Our hydrological research focuses on the interactions between river flow and aquatic ecology; providing critical knowledge required for the management and sustainable use of surface and groundwater water resources. Our team specialises in quantifying the effects of high wet season (flood) and low dry season river flows on aquatic ecosystems, and detecting surface-groundwater interactions using remote sensing. We also have expertise in rainforest hydrology, with an emphasis on understanding how the canopy water balance controls ecological conditions and the potential impacts of climate change.
Climate and development impacts on riverine fish refugia in northern Australia
Most rivers in northern Australia are ephemeral and they break up into a series of in-stream waterholes during the long dry season (Figure 1). These waterholes provide vital refugia for fish and other aquatic species. Our research investigates how the suitability of these habitats evolves as the dry season progresses and from the process models developed predicts the potential impacts of climate change and irrigation development.
Hydrodynamic modelling of wetland connectivity on floodplains
The connectivity of floodplain wetlands is a key factor in their ecological condition and is a vital part of the life cycle of many fish species. In collaboration with CSIRO we have developed a unique application of hydro-dynamic modelling that quantifies the timing and duration of wetland connectivity during floods (Figure 2). The results of this model are being correlated with fish diversity and abundance so that predictions of how changes climate and/or floodplain management can be made.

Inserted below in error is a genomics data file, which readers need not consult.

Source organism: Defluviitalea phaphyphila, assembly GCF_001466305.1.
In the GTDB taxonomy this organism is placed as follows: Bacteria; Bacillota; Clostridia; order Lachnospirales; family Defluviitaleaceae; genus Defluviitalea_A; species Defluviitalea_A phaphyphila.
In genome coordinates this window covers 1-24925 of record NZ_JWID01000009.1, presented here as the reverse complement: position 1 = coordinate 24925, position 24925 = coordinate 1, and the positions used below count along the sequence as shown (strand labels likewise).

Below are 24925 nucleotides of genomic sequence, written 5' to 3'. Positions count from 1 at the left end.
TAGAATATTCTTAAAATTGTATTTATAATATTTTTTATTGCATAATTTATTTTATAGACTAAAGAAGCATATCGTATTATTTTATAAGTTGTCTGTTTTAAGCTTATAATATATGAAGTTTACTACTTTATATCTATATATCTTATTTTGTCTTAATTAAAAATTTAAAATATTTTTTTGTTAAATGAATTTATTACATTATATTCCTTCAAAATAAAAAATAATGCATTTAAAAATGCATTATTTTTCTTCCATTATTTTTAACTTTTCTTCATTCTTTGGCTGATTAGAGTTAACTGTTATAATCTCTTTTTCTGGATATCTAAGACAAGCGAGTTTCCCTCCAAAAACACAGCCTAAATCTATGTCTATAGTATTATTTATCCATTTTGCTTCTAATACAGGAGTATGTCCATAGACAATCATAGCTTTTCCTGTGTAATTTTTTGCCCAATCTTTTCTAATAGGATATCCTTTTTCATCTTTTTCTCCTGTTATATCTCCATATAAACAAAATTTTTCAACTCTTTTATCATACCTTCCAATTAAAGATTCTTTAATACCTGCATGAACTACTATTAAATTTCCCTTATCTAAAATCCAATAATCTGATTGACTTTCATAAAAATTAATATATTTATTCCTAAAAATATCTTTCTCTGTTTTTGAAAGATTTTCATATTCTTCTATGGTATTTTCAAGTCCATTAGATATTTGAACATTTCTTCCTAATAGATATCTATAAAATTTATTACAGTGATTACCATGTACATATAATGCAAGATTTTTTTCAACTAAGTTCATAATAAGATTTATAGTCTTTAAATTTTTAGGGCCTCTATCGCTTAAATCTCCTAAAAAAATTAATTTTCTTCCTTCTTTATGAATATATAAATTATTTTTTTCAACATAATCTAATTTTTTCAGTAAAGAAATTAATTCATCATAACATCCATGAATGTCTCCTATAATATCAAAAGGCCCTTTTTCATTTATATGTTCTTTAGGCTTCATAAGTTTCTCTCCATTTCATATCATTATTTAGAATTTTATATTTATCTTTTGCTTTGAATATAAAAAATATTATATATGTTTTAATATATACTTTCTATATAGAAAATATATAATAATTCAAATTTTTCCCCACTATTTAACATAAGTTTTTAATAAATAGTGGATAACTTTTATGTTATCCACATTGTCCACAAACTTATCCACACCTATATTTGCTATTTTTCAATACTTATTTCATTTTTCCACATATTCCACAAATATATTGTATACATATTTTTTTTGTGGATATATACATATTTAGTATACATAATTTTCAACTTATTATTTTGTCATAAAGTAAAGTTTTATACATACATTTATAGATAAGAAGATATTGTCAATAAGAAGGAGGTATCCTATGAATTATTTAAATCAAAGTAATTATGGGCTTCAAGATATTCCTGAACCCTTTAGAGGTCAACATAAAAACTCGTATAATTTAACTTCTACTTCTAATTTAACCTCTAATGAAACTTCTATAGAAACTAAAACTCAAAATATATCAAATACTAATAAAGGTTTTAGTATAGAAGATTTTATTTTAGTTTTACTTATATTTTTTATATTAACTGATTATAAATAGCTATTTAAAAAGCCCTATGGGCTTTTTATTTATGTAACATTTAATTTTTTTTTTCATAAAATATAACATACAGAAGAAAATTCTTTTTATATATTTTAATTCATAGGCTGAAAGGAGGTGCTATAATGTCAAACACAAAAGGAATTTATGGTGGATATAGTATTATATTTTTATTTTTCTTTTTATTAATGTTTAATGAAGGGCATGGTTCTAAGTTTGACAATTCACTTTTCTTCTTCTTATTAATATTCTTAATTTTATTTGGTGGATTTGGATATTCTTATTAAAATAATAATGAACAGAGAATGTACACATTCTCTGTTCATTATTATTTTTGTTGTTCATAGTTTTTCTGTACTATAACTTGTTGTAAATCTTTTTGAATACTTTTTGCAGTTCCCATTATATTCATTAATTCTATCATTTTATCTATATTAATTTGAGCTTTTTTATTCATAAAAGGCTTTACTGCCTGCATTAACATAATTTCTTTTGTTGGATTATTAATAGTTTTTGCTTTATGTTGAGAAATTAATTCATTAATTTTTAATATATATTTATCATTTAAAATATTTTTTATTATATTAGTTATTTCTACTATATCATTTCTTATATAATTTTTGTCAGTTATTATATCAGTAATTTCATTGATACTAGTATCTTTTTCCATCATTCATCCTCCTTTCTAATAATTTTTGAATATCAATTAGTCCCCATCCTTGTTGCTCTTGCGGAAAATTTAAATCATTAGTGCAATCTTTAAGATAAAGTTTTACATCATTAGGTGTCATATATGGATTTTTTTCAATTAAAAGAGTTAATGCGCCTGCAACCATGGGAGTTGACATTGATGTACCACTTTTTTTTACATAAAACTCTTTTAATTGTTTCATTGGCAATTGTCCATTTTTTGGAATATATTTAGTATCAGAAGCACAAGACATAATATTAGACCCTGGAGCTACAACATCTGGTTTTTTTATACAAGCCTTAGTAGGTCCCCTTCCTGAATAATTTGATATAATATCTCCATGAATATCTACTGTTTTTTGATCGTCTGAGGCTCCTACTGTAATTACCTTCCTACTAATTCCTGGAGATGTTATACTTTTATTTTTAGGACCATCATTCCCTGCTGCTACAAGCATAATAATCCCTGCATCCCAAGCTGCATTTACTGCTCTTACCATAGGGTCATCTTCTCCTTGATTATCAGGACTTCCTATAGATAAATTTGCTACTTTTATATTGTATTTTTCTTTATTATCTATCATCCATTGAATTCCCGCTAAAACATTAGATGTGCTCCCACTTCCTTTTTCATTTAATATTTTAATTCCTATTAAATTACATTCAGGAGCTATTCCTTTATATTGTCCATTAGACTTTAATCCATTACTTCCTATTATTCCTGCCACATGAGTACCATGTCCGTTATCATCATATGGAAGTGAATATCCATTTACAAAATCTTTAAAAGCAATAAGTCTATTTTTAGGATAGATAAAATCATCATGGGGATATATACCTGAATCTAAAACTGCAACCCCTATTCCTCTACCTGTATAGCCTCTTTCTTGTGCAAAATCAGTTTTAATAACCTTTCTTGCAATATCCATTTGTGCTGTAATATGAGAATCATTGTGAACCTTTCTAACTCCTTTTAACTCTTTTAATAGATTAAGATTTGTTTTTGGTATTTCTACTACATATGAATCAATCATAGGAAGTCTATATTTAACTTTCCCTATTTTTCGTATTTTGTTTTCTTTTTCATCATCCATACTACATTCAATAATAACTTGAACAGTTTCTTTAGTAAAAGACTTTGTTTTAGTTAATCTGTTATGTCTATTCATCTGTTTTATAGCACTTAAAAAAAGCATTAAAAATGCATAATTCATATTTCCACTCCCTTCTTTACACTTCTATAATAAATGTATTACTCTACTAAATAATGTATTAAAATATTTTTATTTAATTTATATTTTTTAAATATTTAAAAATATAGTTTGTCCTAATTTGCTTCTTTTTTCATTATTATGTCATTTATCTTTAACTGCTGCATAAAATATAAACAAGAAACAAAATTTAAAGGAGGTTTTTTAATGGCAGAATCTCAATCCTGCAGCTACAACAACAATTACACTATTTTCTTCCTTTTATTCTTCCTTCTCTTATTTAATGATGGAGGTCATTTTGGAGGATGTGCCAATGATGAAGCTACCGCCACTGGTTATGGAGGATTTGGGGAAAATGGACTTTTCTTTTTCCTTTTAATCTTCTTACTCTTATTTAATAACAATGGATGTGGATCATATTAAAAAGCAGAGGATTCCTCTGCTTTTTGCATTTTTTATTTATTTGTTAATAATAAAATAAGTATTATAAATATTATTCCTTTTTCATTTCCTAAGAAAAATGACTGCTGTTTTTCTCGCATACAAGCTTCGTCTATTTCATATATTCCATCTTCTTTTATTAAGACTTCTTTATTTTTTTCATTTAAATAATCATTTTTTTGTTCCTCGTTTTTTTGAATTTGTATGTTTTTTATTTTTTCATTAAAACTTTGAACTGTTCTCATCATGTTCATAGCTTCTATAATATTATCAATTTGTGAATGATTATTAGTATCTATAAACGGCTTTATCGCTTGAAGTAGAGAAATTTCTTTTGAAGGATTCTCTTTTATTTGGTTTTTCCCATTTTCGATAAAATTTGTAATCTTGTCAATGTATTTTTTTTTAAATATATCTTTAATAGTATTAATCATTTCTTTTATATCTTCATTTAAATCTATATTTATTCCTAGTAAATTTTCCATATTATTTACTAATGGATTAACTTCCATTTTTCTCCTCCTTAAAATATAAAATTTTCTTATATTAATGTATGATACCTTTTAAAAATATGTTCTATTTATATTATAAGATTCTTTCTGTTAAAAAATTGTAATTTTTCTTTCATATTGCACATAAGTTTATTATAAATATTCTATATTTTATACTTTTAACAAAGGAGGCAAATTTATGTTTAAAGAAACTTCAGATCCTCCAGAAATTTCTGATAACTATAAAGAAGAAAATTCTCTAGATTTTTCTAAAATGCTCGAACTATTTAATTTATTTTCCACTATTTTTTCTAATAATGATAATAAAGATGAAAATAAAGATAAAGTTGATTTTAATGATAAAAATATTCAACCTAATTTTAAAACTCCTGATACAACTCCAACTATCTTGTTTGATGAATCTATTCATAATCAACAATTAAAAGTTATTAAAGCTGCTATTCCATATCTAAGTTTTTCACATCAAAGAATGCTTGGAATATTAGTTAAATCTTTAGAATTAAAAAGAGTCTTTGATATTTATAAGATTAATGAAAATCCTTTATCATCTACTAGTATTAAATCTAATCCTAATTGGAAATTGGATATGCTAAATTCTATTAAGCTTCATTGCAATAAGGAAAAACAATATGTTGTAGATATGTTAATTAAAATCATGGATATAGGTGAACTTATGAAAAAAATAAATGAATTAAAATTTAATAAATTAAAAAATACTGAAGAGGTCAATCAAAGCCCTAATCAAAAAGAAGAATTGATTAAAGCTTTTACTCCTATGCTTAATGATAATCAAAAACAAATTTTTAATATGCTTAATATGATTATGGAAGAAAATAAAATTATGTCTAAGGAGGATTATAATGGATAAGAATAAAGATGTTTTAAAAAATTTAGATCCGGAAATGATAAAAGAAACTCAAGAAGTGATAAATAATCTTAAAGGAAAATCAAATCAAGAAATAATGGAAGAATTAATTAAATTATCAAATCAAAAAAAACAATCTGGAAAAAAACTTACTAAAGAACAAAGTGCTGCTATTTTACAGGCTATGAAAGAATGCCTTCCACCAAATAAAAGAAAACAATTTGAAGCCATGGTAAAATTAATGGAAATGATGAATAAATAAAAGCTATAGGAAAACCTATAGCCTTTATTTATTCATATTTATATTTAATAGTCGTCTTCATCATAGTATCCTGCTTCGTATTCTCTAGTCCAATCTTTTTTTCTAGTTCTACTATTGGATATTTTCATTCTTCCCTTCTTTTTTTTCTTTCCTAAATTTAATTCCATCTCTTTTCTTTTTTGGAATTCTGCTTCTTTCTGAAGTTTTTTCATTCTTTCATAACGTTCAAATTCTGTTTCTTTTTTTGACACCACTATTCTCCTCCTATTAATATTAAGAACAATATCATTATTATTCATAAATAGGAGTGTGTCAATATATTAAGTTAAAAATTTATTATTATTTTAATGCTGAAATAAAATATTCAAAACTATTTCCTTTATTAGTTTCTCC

Hydro-ecological interactions in Australia’s tropical Rainforest
These World Heritage listed rainforests contain unique plants and animals that are a product of the climate in which they evolved. Our research builds on the foundational rainforest hydrology studies carried out by CSIRO by exploring how the rainforest canopy water balance might affect the occurrence of epiphytes and other canopy species (Figure 3). We also model how future changes in climate could affect rainforest hydrology and the in situ and downstream biota that depend on it.